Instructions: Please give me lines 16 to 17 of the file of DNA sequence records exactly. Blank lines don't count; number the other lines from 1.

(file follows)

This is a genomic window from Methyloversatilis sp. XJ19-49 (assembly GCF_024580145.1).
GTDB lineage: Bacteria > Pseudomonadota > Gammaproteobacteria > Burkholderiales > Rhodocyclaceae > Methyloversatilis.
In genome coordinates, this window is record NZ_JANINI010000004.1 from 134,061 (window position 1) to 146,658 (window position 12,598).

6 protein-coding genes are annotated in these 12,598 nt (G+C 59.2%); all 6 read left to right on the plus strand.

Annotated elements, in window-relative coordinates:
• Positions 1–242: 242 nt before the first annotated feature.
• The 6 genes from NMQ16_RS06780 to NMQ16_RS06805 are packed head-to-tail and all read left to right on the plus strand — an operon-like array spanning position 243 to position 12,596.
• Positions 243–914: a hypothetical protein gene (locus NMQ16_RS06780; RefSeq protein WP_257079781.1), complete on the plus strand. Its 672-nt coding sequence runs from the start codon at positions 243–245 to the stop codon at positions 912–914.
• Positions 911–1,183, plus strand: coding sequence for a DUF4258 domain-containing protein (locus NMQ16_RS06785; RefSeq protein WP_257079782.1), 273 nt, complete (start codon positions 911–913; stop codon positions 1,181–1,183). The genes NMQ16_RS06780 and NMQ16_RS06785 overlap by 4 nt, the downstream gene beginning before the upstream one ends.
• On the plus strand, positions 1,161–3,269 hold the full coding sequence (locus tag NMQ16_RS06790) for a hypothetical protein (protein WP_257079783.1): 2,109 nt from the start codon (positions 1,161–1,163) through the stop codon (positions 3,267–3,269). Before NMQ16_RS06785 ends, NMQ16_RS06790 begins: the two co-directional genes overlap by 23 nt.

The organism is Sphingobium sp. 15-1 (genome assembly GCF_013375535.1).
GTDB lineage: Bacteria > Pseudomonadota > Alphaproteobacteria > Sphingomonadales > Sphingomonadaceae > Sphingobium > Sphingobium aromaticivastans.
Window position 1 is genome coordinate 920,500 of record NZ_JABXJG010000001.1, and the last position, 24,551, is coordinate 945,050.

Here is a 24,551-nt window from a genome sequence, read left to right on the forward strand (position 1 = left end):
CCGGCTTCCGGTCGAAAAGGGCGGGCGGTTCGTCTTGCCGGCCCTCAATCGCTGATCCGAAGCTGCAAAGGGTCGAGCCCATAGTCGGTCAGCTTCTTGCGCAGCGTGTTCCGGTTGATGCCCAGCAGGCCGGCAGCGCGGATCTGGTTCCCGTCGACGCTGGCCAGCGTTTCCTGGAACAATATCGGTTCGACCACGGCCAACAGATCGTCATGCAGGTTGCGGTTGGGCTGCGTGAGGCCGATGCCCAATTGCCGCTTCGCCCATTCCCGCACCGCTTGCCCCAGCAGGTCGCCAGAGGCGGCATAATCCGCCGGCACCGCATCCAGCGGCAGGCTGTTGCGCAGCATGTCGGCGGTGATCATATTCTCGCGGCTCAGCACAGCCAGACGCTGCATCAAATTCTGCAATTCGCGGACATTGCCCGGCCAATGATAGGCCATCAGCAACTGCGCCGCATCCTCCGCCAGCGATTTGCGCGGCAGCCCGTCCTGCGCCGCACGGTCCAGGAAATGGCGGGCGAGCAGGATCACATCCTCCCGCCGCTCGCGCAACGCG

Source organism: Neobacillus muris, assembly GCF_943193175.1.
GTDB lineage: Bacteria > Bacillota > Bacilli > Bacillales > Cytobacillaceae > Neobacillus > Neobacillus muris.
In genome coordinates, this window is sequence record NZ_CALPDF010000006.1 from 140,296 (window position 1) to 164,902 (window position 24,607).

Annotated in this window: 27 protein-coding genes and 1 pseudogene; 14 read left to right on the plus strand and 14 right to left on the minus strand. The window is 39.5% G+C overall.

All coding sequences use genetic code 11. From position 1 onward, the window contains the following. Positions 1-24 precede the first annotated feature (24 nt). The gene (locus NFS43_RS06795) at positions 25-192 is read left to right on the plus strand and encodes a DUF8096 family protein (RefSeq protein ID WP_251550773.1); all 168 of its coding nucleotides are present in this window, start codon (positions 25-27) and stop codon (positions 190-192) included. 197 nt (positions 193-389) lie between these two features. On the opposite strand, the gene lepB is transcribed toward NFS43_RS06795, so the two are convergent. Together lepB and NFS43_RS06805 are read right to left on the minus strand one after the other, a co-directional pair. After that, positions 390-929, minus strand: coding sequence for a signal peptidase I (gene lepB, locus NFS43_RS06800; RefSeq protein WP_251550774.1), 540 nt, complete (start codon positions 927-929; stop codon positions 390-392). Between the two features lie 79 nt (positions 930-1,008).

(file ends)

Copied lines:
Source organism: Neobacillus muris, assembly GCF_943193175.1.
GTDB lineage: Bacteria > Bacillota > Bacilli > Bacillales > Cytobacillaceae > Neobacillus > Neobacillus muris.